U.S. 2-yr Treasury auction attracts decent demand
NEW YORK |
NEW YORK Nov 23 (Reuters) - The U.S. government sold $44 billion worth of two-year debt on Monday in a decently bid auction, given the expensive levels prevailing in the Treasury market recently.
Overall demand was reasonable, based on the bid-to-cover ratio of 3.16, above the average of 2.78 over the last 12 months but below the two most recent auctions.
The high-yield at the auction was close to rates prevailing in the when-issued market at the auction deadline, indicating dealers were not overly aggressive in trying to bid down prices and drive up yields.
However, at 0.802 percent, it was the lowest high-yield ever, according to the U.S. Treasury Bureau of the Public Debt, reflecting the near-zero-rate policy of the Federal Reserve and expectations that that this would not change soon.
Year-end bookkeeping demands have also led many financial firms to stock up on government debt recently, which has also pushed down yields in the two-year sector.
"A very clean auction, close to recent averages for all categories," said William O'Donnell, head of U.S. Treasury Strategy at RBS Securities in Stamford, Connecticut.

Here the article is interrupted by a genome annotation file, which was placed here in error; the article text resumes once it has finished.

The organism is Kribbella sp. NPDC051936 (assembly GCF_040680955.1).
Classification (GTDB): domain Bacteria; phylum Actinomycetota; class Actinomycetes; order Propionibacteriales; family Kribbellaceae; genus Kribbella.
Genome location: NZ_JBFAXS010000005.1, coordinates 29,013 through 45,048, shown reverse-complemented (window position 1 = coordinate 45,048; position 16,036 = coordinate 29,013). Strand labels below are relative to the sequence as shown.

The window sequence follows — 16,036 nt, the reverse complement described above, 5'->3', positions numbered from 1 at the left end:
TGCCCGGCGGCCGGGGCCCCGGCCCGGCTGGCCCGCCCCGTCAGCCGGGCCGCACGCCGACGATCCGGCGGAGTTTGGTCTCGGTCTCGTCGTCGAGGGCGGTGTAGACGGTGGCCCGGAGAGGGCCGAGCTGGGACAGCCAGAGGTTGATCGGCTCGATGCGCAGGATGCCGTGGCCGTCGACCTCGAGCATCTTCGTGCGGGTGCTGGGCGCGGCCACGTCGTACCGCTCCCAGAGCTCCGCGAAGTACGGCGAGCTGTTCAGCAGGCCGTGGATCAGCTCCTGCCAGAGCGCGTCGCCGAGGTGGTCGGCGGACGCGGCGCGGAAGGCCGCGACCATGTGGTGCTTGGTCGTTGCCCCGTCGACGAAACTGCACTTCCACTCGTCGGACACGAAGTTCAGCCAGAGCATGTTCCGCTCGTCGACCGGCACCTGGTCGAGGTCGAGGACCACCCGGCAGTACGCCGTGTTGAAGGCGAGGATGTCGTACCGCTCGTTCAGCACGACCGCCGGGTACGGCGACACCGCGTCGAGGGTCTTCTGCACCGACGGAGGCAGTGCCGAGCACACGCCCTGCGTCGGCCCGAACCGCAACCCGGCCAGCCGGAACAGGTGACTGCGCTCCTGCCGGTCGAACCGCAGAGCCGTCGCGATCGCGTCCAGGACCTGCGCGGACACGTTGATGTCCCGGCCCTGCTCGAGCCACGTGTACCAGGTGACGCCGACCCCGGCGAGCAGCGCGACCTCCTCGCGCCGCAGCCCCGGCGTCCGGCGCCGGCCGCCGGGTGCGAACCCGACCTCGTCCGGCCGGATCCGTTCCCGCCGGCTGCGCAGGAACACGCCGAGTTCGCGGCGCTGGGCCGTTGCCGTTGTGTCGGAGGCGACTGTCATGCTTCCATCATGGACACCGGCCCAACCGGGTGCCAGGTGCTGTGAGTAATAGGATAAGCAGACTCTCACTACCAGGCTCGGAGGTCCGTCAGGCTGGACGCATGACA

"Indeed, the very light flows in two-years seen today only brought the auction stats back to normal from stellar. Two-year notes are little changed after the results."
Appetite among foreign and institutional investors was reasonable based on the indirect bidding category, which accounted for 44 percent of the sale.
That was above the average of 42.08 percent over the last 12 months but below the 48 percent in the auctions since June, when changes in how calculations are made boosted these figures. (Reporting by Burton Frierson; Editing by Padraic Cassidy) ((firstname.lastname@example.org;+1 646-223-6292; Reuters Messaging: email@example.com))
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